When to Refinance Your Mortgage

Refinancing a mortgage means paying off an existing loan and replacing it with a new one. There are many reasons why homeowners refinance:

To obtain a lower interest rate

To shorten the term of their mortgage

To convert from an adjustable-rate mortgage (ARM) to a fixed-rate mortgage, or vice versa

To tap into home equity to raise funds to deal with a financial emergency, finance a large purchase, or consolidate debt

Since refinancing can cost between 3% and 6% of a loan's principal and—as with an original mortgage—requires an appraisal, title search, and application fees, it's important for a homeowner to determine whether refinancing is a wise financial decision.

KEY TAKEAWAYS

Getting a mortgage with a lower interest rate is one of the best reasons to refinance.

When interest rates drop, consider refinancing to shorten the term of your mortgage and pay significantly less in interest payments.

Switching to a fixed-rate mortgage—or to an adjustable-rate one—can make sense depending on the rates and how long you plan to remain in your current home.

Tapping equity or consolidating debt are other reasons to refinance—but beware, doing so can sometimes worsen debt problems.

Refinancing to Secure a Lower Interest Rate

One of the best reasons to refinance is to lower the interest rate on your existing loan. Historically, the rule of thumb is that refinancing is a good idea if you can reduce your interest rate by at least 2%. However, many lenders say 1% savings is enough of an incentive to refinance.  Using a mortgage calculator is a good resource to budget some of the costs. 

Refinancing to Shorten the Loan's Term

When interest rates fall, homeowners sometimes have the opportunity to refinance an existing loan for another loan that, without much change in the monthly payment, has a significantly shorter term.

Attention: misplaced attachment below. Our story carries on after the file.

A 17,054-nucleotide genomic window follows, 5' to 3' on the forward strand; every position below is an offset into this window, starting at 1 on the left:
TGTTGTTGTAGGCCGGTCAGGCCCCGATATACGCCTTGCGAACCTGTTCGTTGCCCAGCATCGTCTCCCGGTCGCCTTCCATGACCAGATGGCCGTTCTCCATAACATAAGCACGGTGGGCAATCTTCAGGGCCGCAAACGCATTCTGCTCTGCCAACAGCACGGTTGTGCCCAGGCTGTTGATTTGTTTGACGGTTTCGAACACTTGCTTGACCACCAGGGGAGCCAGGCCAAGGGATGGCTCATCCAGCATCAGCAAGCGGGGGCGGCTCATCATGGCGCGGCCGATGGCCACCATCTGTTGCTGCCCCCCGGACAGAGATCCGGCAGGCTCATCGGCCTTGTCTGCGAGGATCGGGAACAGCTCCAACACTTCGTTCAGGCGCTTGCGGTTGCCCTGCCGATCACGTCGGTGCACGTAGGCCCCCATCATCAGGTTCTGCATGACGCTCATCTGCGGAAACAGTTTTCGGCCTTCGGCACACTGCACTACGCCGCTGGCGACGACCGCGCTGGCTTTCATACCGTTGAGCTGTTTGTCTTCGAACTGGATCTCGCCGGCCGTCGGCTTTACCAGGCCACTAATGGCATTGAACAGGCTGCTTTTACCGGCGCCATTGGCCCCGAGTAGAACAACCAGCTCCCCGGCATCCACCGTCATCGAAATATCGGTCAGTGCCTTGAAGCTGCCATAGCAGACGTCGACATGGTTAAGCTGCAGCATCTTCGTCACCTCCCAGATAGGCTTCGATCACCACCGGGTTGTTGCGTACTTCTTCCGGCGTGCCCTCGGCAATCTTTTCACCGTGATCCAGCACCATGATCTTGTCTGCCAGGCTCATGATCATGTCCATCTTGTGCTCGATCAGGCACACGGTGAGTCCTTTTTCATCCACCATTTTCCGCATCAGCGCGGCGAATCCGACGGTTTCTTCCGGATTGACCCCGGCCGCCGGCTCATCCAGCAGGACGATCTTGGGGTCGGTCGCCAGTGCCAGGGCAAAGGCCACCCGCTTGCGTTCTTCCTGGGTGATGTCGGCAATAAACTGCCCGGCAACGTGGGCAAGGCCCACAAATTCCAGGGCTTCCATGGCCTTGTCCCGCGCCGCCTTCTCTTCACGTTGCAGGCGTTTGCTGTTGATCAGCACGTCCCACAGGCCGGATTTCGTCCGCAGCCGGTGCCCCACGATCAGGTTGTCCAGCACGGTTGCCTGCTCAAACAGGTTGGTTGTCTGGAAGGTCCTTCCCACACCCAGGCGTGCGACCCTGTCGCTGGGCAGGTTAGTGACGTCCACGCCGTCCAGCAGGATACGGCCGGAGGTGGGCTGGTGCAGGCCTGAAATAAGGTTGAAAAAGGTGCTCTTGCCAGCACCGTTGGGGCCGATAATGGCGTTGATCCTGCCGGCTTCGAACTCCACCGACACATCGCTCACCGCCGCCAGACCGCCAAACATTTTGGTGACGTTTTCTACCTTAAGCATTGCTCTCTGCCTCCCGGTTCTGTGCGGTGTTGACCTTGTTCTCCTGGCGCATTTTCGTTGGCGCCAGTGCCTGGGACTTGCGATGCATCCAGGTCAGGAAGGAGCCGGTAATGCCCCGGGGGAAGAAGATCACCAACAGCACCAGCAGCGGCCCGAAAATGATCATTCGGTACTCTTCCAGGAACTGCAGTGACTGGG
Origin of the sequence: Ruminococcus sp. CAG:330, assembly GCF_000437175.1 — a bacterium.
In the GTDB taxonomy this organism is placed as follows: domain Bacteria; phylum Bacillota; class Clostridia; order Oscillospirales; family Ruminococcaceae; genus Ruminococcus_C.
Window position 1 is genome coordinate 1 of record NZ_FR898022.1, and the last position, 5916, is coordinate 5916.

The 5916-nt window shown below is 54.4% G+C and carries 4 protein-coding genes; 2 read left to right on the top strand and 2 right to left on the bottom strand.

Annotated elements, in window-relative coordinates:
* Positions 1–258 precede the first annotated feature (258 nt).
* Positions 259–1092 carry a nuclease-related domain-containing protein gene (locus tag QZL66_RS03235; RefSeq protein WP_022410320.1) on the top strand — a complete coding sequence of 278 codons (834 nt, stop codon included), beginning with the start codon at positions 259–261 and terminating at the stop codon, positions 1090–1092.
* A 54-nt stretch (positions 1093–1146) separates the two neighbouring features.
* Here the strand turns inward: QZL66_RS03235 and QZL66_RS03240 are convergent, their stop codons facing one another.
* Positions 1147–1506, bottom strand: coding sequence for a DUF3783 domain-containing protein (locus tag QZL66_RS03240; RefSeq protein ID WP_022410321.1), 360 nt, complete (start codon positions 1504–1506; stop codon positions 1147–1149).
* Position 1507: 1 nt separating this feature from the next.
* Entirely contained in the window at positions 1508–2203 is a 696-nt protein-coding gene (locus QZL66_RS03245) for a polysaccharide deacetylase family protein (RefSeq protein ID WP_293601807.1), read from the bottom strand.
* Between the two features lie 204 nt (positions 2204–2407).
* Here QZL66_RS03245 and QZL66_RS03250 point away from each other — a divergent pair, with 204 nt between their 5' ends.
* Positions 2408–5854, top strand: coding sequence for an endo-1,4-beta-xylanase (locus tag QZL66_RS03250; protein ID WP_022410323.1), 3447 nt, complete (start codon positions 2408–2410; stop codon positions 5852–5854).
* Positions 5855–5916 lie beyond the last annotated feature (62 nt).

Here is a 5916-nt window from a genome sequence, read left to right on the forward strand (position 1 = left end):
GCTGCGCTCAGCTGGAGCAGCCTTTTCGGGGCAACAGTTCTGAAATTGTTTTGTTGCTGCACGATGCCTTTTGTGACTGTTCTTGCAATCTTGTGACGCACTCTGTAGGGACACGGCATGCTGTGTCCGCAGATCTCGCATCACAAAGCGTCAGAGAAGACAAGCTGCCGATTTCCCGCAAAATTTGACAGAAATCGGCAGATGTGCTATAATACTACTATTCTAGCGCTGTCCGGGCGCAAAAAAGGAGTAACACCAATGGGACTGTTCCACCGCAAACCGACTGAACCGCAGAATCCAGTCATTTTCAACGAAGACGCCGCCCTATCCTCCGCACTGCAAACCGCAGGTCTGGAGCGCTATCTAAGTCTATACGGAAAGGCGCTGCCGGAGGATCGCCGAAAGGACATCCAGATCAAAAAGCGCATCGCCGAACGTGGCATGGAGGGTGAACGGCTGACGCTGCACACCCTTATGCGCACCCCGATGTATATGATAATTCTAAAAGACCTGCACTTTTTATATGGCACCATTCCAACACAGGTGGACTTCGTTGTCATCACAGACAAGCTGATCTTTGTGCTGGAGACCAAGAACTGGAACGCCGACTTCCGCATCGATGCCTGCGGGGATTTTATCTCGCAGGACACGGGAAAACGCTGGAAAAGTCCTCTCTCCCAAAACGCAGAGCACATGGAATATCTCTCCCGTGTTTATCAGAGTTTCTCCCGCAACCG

For a 30-year fixed-rate mortgage on a $100,000 home, refinancing from 9% to 5.5% can cut the term in half to 15 years with only a slight change in the monthly payment from $805 to $817. However, if you're already at 5.5% for 30 years ($568), getting, a 3.5% mortgage for 15 years would raise your payment to $715. So do the math and see what works.


Refinancing to Convert to an ARM or Fixed-Rate Mortgage

While ARMs often start out offering lower rates than fixed-rate mortgages, periodic adjustments can result in rate increases that are higher than the rate available through a fixed-rate mortgage. When this occurs, converting to fixed-rate mortgage results in a lower interest rate and eliminates concern over future interest rate hikes.


Conversely, converting from a fixed-rate loan to an ARM—which often has a lower monthly payment than a fixed-term mortgage—can be a sound financial strategy if interest rates are falling, especially for homeowners who do not play to stay in their homes for more than a few years.


These homeowners can reduce their loan's interest rate and monthly payment, but they will not have to worry about how higher rates go 30 years in the future.


If rates continue to fall, the periodic rate adjustments on an ARM result in decreasing rates and smaller monthly mortgage payments eliminating the need to refinance every time rates drop. When mortgage interest rates rise, on the other hand, this would be an unwise strategy.


Refinancing to Tap Equity or Consolidate Debt

While the previously mentioned reasons to refinance are all financially sound, mortgage refinancing can be a slippery slope to never-ending debt.


Homeowners often access the equity in their homes to cover major expenses, such as the costs of home remodeling or a child's college education. These homeowners may justify the refinancing by the fact that remodeling adds value to the home or that the interest rate on the mortgage loan is less than the rate on money borrowed from another source.


Another justification is that the interest on mortgages is tax-deductible.1 While these arguments may be true, increasing the number of years that you owe on your mortgage is rarely a smart financial decision nor is spending a dollar on interest to get a 30-cent tax deduction. Also note that since the Tax Cut and Jobs Act went into effect, the size of the loan on which you can deduct interest has dropped from $1 million to $750,000 if you bought your house after Dec. 15, 2017.2


Many homeowners refinance to consolidate their debt. At face value, replacing high-interest debt with a low-interest mortgage is a good idea. Unfortunately, refinancing does not bring automatic financial prudence. Take this step only if you are convinced you can resist the temptation to spend once the refinancing relieves you from debt.

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